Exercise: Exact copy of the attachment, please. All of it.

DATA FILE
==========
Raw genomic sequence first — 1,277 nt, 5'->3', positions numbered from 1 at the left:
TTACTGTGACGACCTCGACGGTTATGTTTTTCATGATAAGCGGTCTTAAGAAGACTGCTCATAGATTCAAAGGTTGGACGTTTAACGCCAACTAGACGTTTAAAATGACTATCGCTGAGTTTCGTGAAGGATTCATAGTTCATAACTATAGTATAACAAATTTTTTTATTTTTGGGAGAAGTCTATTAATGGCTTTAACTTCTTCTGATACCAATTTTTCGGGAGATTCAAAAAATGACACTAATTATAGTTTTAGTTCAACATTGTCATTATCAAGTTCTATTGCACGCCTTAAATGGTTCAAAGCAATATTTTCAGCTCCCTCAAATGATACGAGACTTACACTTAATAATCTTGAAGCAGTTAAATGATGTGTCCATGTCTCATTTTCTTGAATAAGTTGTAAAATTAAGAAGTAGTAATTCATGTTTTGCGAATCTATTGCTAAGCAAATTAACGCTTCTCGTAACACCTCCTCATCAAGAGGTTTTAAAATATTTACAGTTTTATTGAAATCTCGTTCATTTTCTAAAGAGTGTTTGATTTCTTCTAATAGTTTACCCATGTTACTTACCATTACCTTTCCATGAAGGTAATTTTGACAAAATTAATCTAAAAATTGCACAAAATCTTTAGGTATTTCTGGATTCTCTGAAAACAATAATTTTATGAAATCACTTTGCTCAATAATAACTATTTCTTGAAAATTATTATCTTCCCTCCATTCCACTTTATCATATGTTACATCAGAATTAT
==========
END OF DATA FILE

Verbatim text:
Raw genomic sequence first — 1,277 nt, 5'->3', positions numbered from 1 at the left:
TTACTGTGACGACCTCGACGGTTATGTTTTTCATGATAAGCGGTCTTAAGAAGACTGCTCATAGATTCAAAGGTTGGACGTTTAACGCCAACTAGACGTTTAAAATGACTATCGCTGAGTTTCGTGAAGGATTCATAGTTCATAACTATAGTATAACAAATTTTTTTATTTTTGGGAGAAGTCTATTAATGGCTTTAACTTCTTCTGATACCAATTTTTCGGGAGATTCAAAAAATGACACTAATTATAGTTTTAGTTCAACATTGTCATTATCAAGTTCTATTGCACGCCTTAAATGGTTCAAAGCAATATTTTCAGCTCCCTCAAATGATACGAGACTTACACTTAATAATCTTGAAGCAGTTAAATGATGTGTCCATGTCTCATTTTCTTGAATAAGTTGTAAAATTAAGAAGTAGTAATTCATGTTTTGCGAATCTATTGCTAAGCAAATTAACGCTTCTCGTAACACCTCCTCATCAAGAGGTTTTAAAATATTTACAGTTTTATTGAAATCTCGTTCATTTTCTAAAGAGTGTTTGATTTCTTCTAATAGTTTACCCATGTTACTTACCATTACCTTTCCATGAAGGTAATTTTGACAAAATTAATCTAAAAATTGCACAAAATCTTTAGGTATTTCTGGATTCTCTGAAAACAATAATTTTATGAAATCACTTTGCTCAATAATAACTATTTCTTGAAAATTATTATCTTCCCTCCATTCCACTTTATCATATGTTACATCAGAATTAT